“I saw people on their phones. They weren’t paying attention, they weren’t slowing down enough for the conditions that were out there with that wind and open area with the drifting snow blowing across it. It was icing back over really quick this morning, and people weren’t prepared,” the sergeant explained.
Stolley went on to explain that because drivers were on their phones, they weren’t ready to slow down for traffic caused by crashes and road conditions.
Susan Booth is all too familiar with the topic of distracted driving.
“She was 12 and a distracted driver ran a red light and plowed into their van, took her life and changed a whole lot of us,” Booth said.
She lost her niece, Ashley Wooden, to a distracted driving accident 11 years ago.
“Ashley had the potential to change a lot of lives as a 12-year-old. I don’t know that I know anyone that had the love of Christ that she does,” the emotional aunt said.
Booth is now with National Safety Council Nebraska. She is reminded of her niece every time she sees someone on their phone while driving.
“Absolutely. You see somebody on their phone, you see someone just blow through a red light because they didn’t see it, they didn’t notice it, they didn’t pay attention,” Booth said.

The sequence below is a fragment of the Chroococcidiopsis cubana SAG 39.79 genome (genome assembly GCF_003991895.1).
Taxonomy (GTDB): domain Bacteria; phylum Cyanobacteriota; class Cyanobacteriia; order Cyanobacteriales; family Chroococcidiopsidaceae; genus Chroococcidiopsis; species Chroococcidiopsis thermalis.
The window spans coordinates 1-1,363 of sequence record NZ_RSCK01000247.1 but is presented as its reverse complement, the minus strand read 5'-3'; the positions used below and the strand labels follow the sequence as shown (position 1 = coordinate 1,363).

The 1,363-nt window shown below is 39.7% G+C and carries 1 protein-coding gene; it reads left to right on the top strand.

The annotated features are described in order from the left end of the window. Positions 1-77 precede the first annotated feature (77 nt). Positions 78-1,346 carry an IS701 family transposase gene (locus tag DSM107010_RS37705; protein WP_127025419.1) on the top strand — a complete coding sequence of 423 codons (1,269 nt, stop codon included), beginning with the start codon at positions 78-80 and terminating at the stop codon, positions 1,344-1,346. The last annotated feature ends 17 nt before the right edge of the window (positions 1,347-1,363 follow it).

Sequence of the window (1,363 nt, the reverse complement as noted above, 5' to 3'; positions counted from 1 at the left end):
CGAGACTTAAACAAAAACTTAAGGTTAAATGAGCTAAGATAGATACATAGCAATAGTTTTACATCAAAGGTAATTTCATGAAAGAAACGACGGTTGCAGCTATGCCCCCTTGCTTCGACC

The Nebraska Legislature has introduced bills in the past to make distracted driving a primary offense, but the bills failed to advance; LB40 was filed for the 2019 session. A primary offense would give law enforcement the right to pull drivers over if they witness them on the phone while driving.
Currently, drivers cannot be cited for being on their phones unless they’re pulled over for another offense.
Work crews salted the slick spots on Giles Road, but police said the salt won’t help if drivers don’t pay attention.
All of the damages and injuries in the morning crashes were minor.